How I Found My Toronto Hair Salon

Part 3 in our series on the future of hairstyling.

Toronto hair salon owner Kahlae Clifford and long-time client Mauricette.

Toronto hair salon owner Kahlae Clifford and long-time client Mauricette.

In the past few weeks, we’ve switched the focus on the Studio 86 blog from hairstyling tips to a deeper discussion about the future of hairstyling. We’ve been asking our readers how they feel about racial segregation in salons and whether or not people consider race as a factor when selecting a hairstylist.

In our last post, we talked to Studio 86 owner and head stylist, Kahlae Clifford, about her experience owning a Toronto hair salon that caters to people of all races and hair textures. This week, we’re chatting with Mauricette, one of our favourite clients, about how she ended up in Kahlae’s chair, and her thoughts on all of the above.

What are the qualities you look for in a hairstylist?

I look for someone who takes the time to get to know me and my preferences. Someone who is creative and makes suggestions for my hair that will improve its health and suggests styles that are flattering that I might not have even considered. I especially like a stylist that is honest at all times and doesn’t try to sell me on products I don’t need or un-needed chemical treatments.

I also look for someone who is respectful of my schedule and does not run hours behind on appointments or keep me sitting in a chair for a long time waiting my turn.

Have you experienced challenges with finding a stylist that knows how to work with your hair type?

Yes, I have moved several times from one coast to the other and at times lived in small rural towns. It has been virtually impossible to find someone in small places who is comfortable working with thick curly hair. Even in big cities like Edmonton and Ottawa it took me a long time to find competent stylists.

What do you think about racial segregation between hair salons?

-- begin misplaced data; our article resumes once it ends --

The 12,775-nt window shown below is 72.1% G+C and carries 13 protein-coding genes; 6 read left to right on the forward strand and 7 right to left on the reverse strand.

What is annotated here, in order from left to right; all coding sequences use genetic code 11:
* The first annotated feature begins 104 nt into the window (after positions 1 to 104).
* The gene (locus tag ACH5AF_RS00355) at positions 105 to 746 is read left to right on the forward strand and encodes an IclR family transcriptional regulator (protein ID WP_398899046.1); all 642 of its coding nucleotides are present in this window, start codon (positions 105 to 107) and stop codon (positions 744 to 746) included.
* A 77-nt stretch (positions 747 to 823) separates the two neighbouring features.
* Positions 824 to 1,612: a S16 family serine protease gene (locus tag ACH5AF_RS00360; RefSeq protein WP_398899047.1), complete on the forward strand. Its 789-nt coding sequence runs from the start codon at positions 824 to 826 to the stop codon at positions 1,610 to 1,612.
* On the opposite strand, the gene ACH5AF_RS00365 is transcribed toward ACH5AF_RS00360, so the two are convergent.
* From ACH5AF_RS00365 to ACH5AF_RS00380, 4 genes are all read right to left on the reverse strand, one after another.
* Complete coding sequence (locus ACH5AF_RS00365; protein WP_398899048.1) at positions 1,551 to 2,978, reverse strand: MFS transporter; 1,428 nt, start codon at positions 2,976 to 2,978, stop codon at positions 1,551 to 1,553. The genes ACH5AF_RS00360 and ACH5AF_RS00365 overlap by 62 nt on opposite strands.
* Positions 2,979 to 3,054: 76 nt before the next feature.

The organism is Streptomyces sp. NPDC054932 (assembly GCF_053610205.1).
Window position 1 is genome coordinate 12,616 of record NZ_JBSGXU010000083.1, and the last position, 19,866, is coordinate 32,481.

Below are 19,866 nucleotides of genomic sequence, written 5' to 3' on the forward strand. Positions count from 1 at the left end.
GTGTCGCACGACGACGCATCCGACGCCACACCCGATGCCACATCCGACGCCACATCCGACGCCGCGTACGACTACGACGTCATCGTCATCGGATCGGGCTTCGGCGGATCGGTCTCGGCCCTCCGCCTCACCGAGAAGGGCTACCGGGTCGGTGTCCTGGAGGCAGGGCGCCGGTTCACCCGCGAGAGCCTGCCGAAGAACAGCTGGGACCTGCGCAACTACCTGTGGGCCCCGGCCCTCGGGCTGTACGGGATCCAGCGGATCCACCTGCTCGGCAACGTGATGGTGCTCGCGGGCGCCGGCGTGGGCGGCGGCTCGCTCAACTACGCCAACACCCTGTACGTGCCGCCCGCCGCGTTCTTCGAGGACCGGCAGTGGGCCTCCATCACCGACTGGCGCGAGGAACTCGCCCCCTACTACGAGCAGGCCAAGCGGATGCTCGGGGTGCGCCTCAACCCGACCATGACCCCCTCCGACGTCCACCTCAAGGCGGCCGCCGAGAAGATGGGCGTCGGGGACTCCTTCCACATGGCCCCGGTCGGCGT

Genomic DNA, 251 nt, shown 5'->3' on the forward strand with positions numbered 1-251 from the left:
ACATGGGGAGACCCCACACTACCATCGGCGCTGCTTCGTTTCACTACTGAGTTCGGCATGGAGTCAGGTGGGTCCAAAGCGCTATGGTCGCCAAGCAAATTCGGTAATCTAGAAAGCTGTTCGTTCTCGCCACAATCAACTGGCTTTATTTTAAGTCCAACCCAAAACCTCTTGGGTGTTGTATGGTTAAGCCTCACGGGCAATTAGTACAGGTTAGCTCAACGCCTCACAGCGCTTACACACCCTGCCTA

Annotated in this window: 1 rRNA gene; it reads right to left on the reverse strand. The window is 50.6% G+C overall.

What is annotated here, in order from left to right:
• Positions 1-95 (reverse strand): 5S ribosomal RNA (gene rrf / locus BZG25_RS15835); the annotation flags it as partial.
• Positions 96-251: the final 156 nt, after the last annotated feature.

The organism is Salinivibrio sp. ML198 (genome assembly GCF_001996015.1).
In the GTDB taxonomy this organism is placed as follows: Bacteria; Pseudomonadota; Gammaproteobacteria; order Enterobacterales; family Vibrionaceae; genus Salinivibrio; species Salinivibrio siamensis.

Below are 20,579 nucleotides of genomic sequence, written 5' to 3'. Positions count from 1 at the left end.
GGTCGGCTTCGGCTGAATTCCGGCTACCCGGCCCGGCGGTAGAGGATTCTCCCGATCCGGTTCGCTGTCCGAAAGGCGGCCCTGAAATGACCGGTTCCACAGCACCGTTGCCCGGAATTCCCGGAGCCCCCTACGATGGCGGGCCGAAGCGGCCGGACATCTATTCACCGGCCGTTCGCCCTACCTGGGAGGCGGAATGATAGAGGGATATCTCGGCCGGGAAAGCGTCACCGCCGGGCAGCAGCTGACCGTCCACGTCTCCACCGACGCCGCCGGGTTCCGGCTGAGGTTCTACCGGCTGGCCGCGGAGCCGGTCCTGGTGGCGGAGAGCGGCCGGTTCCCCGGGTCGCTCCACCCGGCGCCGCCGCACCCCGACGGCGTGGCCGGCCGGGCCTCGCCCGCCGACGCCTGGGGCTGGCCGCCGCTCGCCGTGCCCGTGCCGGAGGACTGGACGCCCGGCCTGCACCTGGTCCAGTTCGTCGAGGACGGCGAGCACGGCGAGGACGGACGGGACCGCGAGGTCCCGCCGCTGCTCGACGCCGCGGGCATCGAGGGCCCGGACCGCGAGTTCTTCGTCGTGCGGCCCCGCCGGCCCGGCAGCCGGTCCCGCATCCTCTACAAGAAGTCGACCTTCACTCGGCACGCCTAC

I think it is a sad state of affairs especially in a diverse city like Toronto but to be expected when people in the hair industry have pre-set ideas about hair types and many are not well trained in a comprehensive way. Hair schools, where there is a diverse population, should be teaching stylists to work with a range of hair types.

How did you end up in Kahlae’s chair? What were your initial impressions?

It was the owner of a previous salon that I went to who was too busy one day to take me but advised that Kahlae was available if I was willing to give her a try. That was about nine years ago and I have never looked back. From day one, Kahlae styled my hair beautifully and within about three years helped me to stop using relaxers and my hair has never been healthier.

Kahlae’s new salon is lovely, the service is attentive and professional and I never leave disappointed. I have referred friends to her and often get asked by strangers who does my hair and I never hesitate to refer them to Kahlae!

What would you say to someone who wouldn’t sit in her chair because of her race?

I say that it is their huge loss! Kahlae can work with any type of hair and I love it when I walk into the salon and there is a range of people with different hair types. It speaks volumes about her incredible talent.

Where do you think the world of hairstyling is heading in terms of working with different hair textures?

Toronto in particular is incredibly diverse and so are the hair types.  The mix of people coming to our city is going to continue and stylists are going to need to be trained differently and to be more open minded. Those who limit themselves to only do only certain types of hair are the ones who will lose out on potential clients.

Thanks Mauricette!

Readers: what are your thoughts on this topic? Share your comments below!

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  1. Hot Topic Wrap Up: The Studio 96 Philosophy | Studio 86 Salon - August 6, 2014

    […] what do we think about all of this at Studio 86? As a Toronto hair salon with a client base that’s as diverse as our team, we think it’s time for hair salons to be a little more progressive. Segregation is not […]

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